‘Do you believe in miracles?’ asked Al Michael in the dying seconds of what would come to be remembered as one of the most famous international ice hockey matchups in history. It was the 1980 Winter Olympics at Lake Placid and, contrary to all expectations, the US team were moments away from beating the Soviets. They had assumed underdog status throughout the tournament as the seventh-seed and youngest team, with an average age of twenty-one, as well as having lost 10-3 in an exhibition match to the USSR less than two weeks before. Against a Soviet side made up of seasoned veterans, their loss seemed inevitable. But the inevitable did not happen. Victory was made even more incredible for the American people by occurring against the backdrop of recession, the Iranian hostage crisis, Soviet invasion of Afghanistan and the ongoing Cold War. In a period of intense American anxiety, the ‘Miracle on Ice’ proved to be much more than a sports success. It typifies the vitality of sport to society and how its universal appeal and sense of belonging can prove invaluable at lifting the spirit of the people.
The ‘swinging sixties’ was characterised by rising living standards, increased sexual freedoms and the emphatic influence of the youth on British culture. Rock and roll had erupted in Britain, with bands such as The Beatles, The Kinks and The Rolling Stones characterizing the new shift in pop music. London was at the centre of these changes, with immigration into the capital resulting in a melting pot of new musical styles such as jazz and soul. Despite this, the BBC largely ignored these new musical influences, having dominated radio since the 1920s they played music that fell in line with a moral and traditional Britain.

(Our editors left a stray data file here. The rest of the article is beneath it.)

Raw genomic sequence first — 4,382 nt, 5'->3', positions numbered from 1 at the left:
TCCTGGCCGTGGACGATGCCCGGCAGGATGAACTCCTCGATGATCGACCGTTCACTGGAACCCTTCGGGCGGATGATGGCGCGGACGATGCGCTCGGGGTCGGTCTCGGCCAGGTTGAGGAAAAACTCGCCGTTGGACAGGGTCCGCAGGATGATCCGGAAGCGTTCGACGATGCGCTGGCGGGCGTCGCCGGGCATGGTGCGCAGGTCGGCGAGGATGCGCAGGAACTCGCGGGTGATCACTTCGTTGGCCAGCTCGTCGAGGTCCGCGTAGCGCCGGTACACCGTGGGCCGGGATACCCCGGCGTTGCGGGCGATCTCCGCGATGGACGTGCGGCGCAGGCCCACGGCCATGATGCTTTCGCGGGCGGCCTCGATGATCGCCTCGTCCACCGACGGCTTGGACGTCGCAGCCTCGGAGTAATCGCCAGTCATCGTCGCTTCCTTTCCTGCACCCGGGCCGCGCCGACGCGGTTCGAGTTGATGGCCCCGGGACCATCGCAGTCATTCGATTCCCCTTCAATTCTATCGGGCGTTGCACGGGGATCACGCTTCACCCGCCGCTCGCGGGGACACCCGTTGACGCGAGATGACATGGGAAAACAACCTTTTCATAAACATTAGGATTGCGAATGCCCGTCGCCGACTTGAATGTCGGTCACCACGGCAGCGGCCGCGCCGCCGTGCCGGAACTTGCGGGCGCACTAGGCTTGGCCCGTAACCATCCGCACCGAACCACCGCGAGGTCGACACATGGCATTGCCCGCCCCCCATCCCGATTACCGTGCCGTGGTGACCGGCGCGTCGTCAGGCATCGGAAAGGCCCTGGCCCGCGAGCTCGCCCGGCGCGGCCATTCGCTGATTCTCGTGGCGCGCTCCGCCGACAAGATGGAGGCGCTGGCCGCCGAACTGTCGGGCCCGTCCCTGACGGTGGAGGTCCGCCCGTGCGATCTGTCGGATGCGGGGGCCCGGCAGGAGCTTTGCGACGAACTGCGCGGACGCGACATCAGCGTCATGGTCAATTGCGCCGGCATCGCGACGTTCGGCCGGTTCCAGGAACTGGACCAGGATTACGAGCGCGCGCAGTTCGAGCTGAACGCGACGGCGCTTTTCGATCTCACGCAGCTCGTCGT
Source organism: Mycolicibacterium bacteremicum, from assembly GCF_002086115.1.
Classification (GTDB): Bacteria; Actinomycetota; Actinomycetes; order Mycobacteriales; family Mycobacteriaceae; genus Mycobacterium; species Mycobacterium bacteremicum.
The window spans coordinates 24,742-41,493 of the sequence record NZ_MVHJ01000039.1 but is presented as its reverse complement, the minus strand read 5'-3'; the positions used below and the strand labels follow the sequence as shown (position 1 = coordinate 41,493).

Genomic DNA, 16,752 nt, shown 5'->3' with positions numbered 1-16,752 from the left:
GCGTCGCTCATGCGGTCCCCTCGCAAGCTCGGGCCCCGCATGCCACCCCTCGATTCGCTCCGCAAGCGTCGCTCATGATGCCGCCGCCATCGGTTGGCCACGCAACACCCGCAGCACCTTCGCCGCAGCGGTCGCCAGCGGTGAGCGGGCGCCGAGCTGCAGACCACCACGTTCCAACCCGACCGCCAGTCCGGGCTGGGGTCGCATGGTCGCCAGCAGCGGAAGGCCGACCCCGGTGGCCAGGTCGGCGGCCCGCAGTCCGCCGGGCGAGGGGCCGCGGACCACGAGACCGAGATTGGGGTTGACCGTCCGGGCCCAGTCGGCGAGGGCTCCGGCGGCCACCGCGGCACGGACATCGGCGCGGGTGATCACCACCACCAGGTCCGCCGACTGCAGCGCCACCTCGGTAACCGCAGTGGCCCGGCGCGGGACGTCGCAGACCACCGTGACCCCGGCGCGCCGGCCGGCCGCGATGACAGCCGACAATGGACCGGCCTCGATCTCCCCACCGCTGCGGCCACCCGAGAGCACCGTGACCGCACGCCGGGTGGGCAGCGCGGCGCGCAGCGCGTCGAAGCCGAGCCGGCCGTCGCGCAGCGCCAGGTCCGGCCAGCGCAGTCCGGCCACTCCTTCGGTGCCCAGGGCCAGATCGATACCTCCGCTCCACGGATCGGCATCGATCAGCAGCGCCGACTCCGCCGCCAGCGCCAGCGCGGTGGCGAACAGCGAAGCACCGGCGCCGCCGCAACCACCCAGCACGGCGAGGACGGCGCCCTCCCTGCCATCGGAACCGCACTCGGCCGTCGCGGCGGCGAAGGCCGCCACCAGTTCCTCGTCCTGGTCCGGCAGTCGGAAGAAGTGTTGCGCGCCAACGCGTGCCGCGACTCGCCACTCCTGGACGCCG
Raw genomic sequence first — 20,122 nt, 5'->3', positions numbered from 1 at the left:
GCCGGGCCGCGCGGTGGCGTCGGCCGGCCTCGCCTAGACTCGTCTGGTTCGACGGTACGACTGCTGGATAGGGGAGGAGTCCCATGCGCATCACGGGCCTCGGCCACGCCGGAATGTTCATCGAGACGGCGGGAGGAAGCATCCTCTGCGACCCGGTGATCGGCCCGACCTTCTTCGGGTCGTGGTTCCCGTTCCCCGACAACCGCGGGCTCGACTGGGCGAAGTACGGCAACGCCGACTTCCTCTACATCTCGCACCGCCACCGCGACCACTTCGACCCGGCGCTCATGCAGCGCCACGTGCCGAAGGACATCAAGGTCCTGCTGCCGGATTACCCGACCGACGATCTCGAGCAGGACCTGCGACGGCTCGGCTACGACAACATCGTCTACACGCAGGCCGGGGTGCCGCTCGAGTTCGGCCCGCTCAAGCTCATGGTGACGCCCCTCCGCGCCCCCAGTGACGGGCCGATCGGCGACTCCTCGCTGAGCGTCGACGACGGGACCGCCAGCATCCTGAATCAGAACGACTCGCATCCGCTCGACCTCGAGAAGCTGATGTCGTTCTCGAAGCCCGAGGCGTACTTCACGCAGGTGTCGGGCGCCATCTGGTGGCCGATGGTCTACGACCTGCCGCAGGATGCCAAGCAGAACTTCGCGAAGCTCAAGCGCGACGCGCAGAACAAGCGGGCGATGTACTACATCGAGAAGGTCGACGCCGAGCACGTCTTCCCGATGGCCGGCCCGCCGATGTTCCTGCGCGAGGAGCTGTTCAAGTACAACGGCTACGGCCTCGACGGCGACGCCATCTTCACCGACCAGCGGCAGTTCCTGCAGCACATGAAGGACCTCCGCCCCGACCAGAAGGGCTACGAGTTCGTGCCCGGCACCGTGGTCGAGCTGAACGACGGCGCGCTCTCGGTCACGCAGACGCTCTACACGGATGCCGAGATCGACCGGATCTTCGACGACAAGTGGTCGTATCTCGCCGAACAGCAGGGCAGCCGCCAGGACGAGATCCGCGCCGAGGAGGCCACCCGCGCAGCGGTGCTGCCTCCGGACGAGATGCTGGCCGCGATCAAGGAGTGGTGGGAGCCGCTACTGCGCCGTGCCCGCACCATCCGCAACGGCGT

The flexibility of the ‘separate spheres’ ideology has been thoroughly demonstrated by historians due to evidence signifying women’s inherent role in public life. Whilst there was still a domesticated role seldom expected of women in the late eighteenth- and early nineteenth-century, particularly after the French Revolution, women in public life further increases. Due to the Lockean ideology of citizenship presented in The Declaration for the Rights of Man and Citizen in France, Mary Wollstonecraft drew up a similar abstract of her own, titled a Vindication of the Rights of Woman, of which she argued for more political responsibilities and representation of women. This, coupled with expanding the female workforce, demonstrates a subtle shift to a more ‘equally’ gendered world.
For this edition of New Histories, we wanted to provide a space for students to discuss Women’s History in Women’s History Month. While there has no doubt been much disruption due to the impact of COVID-19, it is hoped that this magazine will provide an outlet for students who are now locked down to engage with their passions in a way that provides information for others too.
On 15 January 1962, nearly 2000 American women and their children picketed the White House in the pouring rain, posting soggy letters to incumbent President John F. Kennedy while juggling umbrellas, placards and strollers. With signs that read ‘Never Say Die’ and ‘When it rains, it pours- Strontium 90’, the women were members of Women Strike for Peace (WSP), a protest ‘unorganization’ created to put pressure on the US and USSR to end atmospheric nuclear testing. Motivated by studies that found the radioactive isotope, Strontium-90, in breast and cow’s milk, WSP dominated press coverage of the anti-nuclear movement, a feat primarily achieved by framing their activism around middle-class motherhood.